This is an academically challenging course were you will study, practice, develop, and apply critical thinking skills pertaining to Army leadership, officer skills, Army Values and ethics, personal development, and small unit tactics at platoon level.  This course includes reading assignments, homework assignments, small group assignments, briefings, case studies, practical exercises, mid-term exam, and a Capstone Exercise in place of the final exam.  For the Capstone Exercise, you will be required to complete an Oral Practicum that you will be evaluated on your knowledge of the 20 Army Warfighting Challenges (AWFC) covered throughout MSL401 and 402 coursework. In addition, you could be assessed on leadership abilities during classroom PE, Leadership Labs, or during a Field Training Exercise (FTX).  You will receive systematic and specific feedback on your leader attributes, values, and core leader competencies from your cadre, PMS and other MSL IV Cadets who will evaluate you using the Cadet Officer Evaluation Report (COER).  You will be required to write peer evaluations and receive feedback on your abilities as a leader and how to improve those leader skills. At the conclusion of this course, you will be able to plan, coordinate, navigate, motivate and lead a platoon in future operational environments.  Successful completion of this course will assist in preparing you for your BOLC B course and is a mandatory requirement for commissioning.

Prerequisite(s): 374.301-302, 310-320, 374.401 and Basic Course Co-requisite(s): 374.420 

374.407
Being a Platoon Leader
1 credit
Offered at JHU

Prepares cadets for actual challenges not necessarily described in text books that junior officers may face in today’s Army. Topics include: serving during war, conflict management, ethical dilemmas, time-constrained planning, and change management. This course also serves as pre-requisite for the Basic Officer Leadership Course “B” phase by providing students with reinforced development on: deployment preparation, the military style of writing, supply management, human resources management, family support and operations management. Students will also learn how the Army’s organizational structure and administration affects soldiers across ranks and over time. Finally, students will learn ways to leverage automation to improve their efficiency and effectiveness of records management and developing presentations for superiors.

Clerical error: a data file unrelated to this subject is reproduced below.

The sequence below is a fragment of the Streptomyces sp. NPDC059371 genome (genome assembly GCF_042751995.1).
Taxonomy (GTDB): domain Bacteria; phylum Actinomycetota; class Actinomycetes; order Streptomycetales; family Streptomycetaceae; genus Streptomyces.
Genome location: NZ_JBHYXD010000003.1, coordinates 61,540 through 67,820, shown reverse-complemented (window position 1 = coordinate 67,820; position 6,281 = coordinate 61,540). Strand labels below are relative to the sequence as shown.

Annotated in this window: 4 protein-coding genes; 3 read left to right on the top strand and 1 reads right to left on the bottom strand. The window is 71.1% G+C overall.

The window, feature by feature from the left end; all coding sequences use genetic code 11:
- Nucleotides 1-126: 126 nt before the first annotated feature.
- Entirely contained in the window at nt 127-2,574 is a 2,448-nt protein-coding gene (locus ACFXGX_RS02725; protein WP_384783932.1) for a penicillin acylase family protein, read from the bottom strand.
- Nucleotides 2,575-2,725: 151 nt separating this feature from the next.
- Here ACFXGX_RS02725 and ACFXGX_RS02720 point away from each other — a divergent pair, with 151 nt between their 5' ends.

374.410-420
Advanced Planning and Decision Making Laboratory I, II
1 credit,
Offered at JHU

Develops a semester-long progression of programmed training activates that support completion of the unit’s Mission Essential Task List. The laboratory builds from fall to spring semester as students master advanced problem solving, resource synchronization and executive decision making. Students evaluate, mentor and develop subordinate leaders as part of the Leadership Development Program and FM 6-22, Army Leadership. The course serves as the final evaluation and determination on a student’s ability to lead Soldier’s as a Second Lieutenant in the US Army.

Prerequisite(s): 374.301-302, 310-320 and Basic Course Co-requisite(s): 374.401-402

374.501-502
Independent Study
1-2 credits
Offered at JHU

Prerequisite(s): Permission of the director of military science

374.505-506
Leadership Internship
1-2 credits,
Offered at JHU

Prerequisite(s): Permission of the director of military science

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Summer Training

Cadet Troop Leadership Training

Cadet Troop Leadership Training (CTLT) is designed as a "follow-on" training experience for ROTC Advanced Camp graduates. CTLT offers the MS III cadet the opportunity to perform the duties of a Second Lieutenant for up to one month with an active duty unit in the continental United States or overseas.   Actual duties performed will vary by branch and unit but will generally be those duties expected of a Second Lieutenant in that unit.  Many cadets will serve as either platoon leaders or assistant platoon leaders.  This is a great opportunity and should be sought by all eligible cadets.  Cadets receive pay and allowance equal to 1/2 that of a second lieutenant.  Must be an Advanced Camp graduate and not participating in the Simultaneous Membership Program (SMP).